Unresolvable Disagreements: Although most disagreements in Fig. 1 were resolvable there are still two nodes C3 and C4 that were found by closeness and not involved in a resolvable disagreement. These are still colored yellow in Fig. 1d. Upon further investigation the disagreement resulted because iterative degree and betweenness found node A7 early (#2 and #7), but closeness found it later (#16, but more importantly after C3 and C4). With A7 directly connected to C3, removing it plummeted C3 in degree and betweenness centrality. But since A7 was also eventually discovered by closeness it became a universal agreement and could not be a supernode with C3. This seems to suggest forming supernodes on-the-fly, as opposed to waiting until the end. However the drop of C4 resulted from an indirect effect (removing A7 reduced many edges in that tight component), so that will not resolve all disagreements either. The other disagreement, BC1 and CD5, creates an interesting situation where two backbones each say one is important, but one (closeness) says both are important (i.e. not a “toss-up”). We leave this as unresolvable for now, though could potentially add another type of element in S which encapsulates this. We will see however that even with our current approach, these unresolvable disagreements are quite rare in our networks.

We also remark that UNIFY can be generalized to work with any k centrality algorithms. In our example (k=3), we can view supernode adjacencies and triads as components of size 2 and 3. In general supernodes can be of sizes 2 to k.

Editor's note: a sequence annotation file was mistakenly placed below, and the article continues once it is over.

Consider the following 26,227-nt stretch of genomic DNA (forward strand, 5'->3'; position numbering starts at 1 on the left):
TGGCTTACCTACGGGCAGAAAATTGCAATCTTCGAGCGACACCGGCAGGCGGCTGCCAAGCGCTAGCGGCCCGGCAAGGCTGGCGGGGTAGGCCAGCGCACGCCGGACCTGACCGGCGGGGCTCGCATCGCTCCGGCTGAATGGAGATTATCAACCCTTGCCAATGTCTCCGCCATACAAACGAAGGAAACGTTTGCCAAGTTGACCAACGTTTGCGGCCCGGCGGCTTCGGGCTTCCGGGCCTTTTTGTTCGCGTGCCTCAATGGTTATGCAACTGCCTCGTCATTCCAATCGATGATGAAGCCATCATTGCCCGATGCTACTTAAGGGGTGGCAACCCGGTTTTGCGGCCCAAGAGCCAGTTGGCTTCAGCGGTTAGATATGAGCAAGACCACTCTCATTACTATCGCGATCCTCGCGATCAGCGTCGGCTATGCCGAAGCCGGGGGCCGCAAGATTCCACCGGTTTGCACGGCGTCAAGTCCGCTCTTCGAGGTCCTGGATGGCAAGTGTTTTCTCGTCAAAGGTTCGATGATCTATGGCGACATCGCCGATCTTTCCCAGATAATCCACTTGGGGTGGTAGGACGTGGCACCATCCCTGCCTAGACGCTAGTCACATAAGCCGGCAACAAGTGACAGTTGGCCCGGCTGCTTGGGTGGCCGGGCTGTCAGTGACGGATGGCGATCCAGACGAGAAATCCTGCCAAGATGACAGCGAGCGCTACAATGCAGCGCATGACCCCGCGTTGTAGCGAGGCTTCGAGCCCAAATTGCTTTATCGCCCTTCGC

We begin by evaluating the percentage of nodes for which UNIFY could reach an agreement on centrality. Table 4 shows that the number of agreed important nodes did not drop significantly as our networks became less modular. While the universal agreement (important and unimportant) percentage did drop, most of these nodes became involved in supernodes, all5owing us to still draw conclusions about their centrality. Only 3-7% of nodes were involved in unresolvable disagreements, demonstrating that MATRIA will generally produce a set with good coverage.

Table 4 MATRIA coverage of all three networks

We also checked some of the agreed important genes discovered by MATRIA in network B. Although gene essentiality statistics are limited for the Pacific Oyster, the results show promise. The gene for the most abundant and fundamental eukaryotic protein, Actin [19], was found and ranked #2 by MATRIA. MATRIA also found genes for Death-Associated Protein 3 (DAP3) which has been marked essential in other eukaryotic organisms for its critical roles in respiration and apoptosis [20], and the Heat Shock Protein (HSP) which has also been marked essential for apoptosis in both prokaryotes and eukaryotes [21] and is involved in protein folding [22]. Additionally, MATRIA found genes for a member of the Sterile Alpha Motif (SAM) homology, which is known to have important roles in immunity [23] and its ability to bind to RNA [24], and also a Protein-Tyrosine Phosphatase Non-Receptor (PTPN, [25]) which has potential to affect multiple cellular functions through post-translational phosphorylation [26].


We next verify that the rank vector for S correlates with the individual rank vectors SBET, SCLO, and SDEG, plus those found when including PN-Centrality and PageTrust (thus k=5). Table 5 shows that for all five examples we were able to produce a ranking with moderate and consistent correlations across all iterative backbones, with correlations tending to decrease as the network became less modular to just below 0.5 in the worst case (still demonstrating correlation).

Table 5 MATRIA rank vector correlations